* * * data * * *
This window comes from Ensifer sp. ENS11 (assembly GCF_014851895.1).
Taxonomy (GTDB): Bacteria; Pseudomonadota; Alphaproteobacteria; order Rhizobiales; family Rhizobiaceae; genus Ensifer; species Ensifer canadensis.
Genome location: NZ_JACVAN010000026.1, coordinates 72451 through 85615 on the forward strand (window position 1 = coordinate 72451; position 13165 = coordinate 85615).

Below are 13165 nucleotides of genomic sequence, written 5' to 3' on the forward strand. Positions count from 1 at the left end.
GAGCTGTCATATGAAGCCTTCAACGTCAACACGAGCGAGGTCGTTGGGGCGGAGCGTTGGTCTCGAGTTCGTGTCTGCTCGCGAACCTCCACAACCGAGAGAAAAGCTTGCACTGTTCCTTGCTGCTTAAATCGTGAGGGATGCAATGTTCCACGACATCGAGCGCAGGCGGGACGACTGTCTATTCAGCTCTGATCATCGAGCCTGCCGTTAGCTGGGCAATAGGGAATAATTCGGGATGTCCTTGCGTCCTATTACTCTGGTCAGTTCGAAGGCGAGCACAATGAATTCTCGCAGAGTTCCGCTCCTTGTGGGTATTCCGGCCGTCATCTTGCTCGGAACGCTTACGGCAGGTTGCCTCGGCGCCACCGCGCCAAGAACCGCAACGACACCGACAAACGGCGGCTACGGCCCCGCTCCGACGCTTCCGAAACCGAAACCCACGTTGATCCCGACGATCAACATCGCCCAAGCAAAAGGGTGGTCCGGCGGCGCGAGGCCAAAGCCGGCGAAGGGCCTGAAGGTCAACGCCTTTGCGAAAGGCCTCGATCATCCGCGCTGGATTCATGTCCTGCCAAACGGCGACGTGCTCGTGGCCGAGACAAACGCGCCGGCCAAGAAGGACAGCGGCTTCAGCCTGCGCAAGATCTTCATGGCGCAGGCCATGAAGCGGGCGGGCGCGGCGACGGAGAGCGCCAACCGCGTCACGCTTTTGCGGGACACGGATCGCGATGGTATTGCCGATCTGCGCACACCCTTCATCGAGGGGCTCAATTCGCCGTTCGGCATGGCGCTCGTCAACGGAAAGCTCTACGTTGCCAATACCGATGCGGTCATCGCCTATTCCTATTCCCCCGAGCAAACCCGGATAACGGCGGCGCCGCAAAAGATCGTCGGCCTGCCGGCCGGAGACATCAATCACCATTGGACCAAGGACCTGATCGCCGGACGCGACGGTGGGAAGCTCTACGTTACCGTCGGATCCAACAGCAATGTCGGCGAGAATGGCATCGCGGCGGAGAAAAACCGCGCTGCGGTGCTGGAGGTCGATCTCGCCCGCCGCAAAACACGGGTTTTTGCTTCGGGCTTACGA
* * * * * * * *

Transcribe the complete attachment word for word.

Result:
This window comes from Ensifer sp. ENS11 (assembly GCF_014851895.1).
Taxonomy (GTDB): Bacteria; Pseudomonadota; Alphaproteobacteria; order Rhizobiales; family Rhizobiaceae; genus Ensifer; species Ensifer canadensis.
Genome location: NZ_JACVAN010000026.1, coordinates 72451 through 85615 on the forward strand (window position 1 = coordinate 72451; position 13165 = coordinate 85615).

Below are 13165 nucleotides of genomic sequence, written 5' to 3' on the forward strand. Positions count from 1 at the left end.
GAGCTGTCATATGAAGCCTTCAACGTCAACACGAGCGAGGTCGTTGGGGCGGAGCGTTGGTCTCGAGTTCGTGTCTGCTCGCGAACCTCCACAACCGAGAGAAAAGCTTGCACTGTTCCTTGCTGCTTAAATCGTGAGGGATGCAATGTTCCACGACATCGAGCGCAGGCGGGACGACTGTCTATTCAGCTCTGATCATCGAGCCTGCCGTTAGCTGGGCAATAGGGAATAATTCGGGATGTCCTTGCGTCCTATTACTCTGGTCAGTTCGAAGGCGAGCACAATGAATTCTCGCAGAGTTCCGCTCCTTGTGGGTATTCCGGCCGTCATCTTGCTCGGAACGCTTACGGCAGGTTGCCTCGGCGCCACCGCGCCAAGAACCGCAACGACACCGACAAACGGCGGCTACGGCCCCGCTCCGACGCTTCCGAAACCGAAACCCACGTTGATCCCGACGATCAACATCGCCCAAGCAAAAGGGTGGTCCGGCGGCGCGAGGCCAAAGCCGGCGAAGGGCCTGAAGGTCAACGCCTTTGCGAAAGGCCTCGATCATCCGCGCTGGATTCATGTCCTGCCAAACGGCGACGTGCTCGTGGCCGAGACAAACGCGCCGGCCAAGAAGGACAGCGGCTTCAGCCTGCGCAAGATCTTCATGGCGCAGGCCATGAAGCGGGCGGGCGCGGCGACGGAGAGCGCCAACCGCGTCACGCTTTTGCGGGACACGGATCGCGATGGTATTGCCGATCTGCGCACACCCTTCATCGAGGGGCTCAATTCGCCGTTCGGCATGGCGCTCGTCAACGGAAAGCTCTACGTTGCCAATACCGATGCGGTCATCGCCTATTCCTATTCCCCCGAGCAAACCCGGATAACGGCGGCGCCGCAAAAGATCGTCGGCCTGCCGGCCGGAGACATCAATCACCATTGGACCAAGGACCTGATCGCCGGACGCGACGGTGGGAAGCTCTACGTTACCGTCGGATCCAACAGCAATGTCGGCGAGAATGGCATCGCGGCGGAGAAAAACCGCGCTGCGGTGCTGGAGGTCGATCTCGCCCGCCGCAAAACACGGGTTTTTGCTTCGGGCTTACGA